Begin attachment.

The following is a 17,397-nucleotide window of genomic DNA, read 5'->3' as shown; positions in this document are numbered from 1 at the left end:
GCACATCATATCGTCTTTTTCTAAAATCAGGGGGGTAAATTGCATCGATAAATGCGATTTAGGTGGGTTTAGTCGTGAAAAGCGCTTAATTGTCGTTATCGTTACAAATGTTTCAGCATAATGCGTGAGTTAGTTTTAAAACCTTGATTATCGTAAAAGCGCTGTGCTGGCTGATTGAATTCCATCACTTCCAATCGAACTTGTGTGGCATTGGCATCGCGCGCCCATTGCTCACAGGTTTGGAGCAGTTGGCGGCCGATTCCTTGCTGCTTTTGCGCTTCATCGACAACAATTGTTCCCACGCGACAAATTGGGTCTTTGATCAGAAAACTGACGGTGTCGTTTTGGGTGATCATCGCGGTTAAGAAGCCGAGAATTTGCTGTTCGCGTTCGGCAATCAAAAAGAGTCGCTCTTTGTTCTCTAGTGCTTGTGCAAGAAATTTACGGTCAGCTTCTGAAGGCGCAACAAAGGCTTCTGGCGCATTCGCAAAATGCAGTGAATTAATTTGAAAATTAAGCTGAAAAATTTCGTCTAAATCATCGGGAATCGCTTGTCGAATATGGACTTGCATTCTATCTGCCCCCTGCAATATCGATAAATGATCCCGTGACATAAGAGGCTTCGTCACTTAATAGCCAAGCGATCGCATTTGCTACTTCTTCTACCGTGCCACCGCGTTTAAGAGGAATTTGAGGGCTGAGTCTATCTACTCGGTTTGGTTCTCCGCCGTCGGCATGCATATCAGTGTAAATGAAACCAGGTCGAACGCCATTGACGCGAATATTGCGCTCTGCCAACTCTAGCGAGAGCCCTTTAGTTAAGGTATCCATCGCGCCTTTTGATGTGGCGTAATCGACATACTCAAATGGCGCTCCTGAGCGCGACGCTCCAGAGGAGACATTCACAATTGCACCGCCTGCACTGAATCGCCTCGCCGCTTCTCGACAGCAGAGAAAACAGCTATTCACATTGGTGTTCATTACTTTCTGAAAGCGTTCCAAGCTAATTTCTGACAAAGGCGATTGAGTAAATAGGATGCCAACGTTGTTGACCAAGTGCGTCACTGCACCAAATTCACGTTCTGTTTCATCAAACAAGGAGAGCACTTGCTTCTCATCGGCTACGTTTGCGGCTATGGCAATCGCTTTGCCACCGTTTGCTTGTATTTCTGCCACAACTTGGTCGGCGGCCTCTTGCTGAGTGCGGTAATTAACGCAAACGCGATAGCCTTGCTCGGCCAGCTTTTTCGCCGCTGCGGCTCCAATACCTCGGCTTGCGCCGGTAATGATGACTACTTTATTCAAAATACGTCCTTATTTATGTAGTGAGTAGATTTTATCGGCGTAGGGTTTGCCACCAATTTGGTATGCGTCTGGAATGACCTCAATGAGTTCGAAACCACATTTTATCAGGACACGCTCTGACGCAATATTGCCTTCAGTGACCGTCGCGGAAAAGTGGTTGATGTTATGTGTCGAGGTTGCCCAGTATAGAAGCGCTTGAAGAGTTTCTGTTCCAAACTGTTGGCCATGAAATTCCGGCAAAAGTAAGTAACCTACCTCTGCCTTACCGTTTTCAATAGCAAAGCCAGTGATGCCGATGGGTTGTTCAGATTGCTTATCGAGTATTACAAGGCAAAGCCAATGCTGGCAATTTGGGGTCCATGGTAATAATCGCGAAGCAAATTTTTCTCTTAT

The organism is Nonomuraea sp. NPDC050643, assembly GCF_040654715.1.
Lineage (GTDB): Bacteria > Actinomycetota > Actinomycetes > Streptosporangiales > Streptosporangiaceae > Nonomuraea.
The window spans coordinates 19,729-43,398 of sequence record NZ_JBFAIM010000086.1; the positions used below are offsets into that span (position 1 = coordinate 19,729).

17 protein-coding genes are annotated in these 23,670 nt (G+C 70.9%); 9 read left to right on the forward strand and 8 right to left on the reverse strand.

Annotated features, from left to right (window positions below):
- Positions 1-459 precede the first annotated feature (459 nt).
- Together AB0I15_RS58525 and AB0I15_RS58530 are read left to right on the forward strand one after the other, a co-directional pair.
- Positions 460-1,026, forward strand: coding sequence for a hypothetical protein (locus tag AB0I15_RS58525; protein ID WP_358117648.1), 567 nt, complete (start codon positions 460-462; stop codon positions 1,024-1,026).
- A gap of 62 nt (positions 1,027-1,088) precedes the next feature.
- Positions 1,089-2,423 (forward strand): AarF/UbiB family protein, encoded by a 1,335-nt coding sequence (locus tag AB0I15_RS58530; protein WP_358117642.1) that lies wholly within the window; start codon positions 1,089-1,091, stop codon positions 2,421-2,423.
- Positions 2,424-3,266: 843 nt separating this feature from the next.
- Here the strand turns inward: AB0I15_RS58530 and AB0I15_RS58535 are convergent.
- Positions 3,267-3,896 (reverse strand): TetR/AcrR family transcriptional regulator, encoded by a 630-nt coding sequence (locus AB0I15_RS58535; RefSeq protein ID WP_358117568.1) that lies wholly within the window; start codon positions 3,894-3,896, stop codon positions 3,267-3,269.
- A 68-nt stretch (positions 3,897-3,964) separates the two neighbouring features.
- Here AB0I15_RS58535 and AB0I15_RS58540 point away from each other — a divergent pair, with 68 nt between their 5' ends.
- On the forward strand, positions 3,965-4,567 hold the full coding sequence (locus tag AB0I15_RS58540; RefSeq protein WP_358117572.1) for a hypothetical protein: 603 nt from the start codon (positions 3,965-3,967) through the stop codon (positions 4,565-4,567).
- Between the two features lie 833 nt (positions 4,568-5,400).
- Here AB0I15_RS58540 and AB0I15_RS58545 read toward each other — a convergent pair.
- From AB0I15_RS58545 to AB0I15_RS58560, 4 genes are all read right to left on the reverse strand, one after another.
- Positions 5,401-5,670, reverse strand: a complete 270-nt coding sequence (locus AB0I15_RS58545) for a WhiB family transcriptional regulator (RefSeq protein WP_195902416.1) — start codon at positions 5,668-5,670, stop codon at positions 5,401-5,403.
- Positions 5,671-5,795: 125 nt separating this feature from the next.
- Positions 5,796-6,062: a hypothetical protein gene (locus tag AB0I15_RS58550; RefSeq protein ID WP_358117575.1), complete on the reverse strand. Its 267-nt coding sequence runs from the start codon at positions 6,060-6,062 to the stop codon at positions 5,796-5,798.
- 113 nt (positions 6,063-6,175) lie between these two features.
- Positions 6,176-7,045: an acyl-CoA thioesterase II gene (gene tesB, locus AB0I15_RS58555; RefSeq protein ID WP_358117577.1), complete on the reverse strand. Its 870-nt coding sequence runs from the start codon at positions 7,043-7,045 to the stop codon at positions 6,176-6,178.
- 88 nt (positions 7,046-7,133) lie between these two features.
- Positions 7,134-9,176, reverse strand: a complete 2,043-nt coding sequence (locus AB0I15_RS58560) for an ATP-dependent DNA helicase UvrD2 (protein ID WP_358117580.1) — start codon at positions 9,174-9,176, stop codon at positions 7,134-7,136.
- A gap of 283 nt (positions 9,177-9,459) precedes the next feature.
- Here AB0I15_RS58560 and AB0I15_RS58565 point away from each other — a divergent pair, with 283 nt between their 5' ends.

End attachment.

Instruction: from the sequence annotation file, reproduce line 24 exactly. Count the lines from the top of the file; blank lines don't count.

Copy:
- Positions 5,796-6,062: a hypothetical protein gene (locus tag AB0I15_RS58550; RefSeq protein ID WP_358117575.1), complete on the reverse strand. Its 267-nt coding sequence runs from the start codon at positions 6,060-6,062 to the stop codon at positions 5,796-5,798.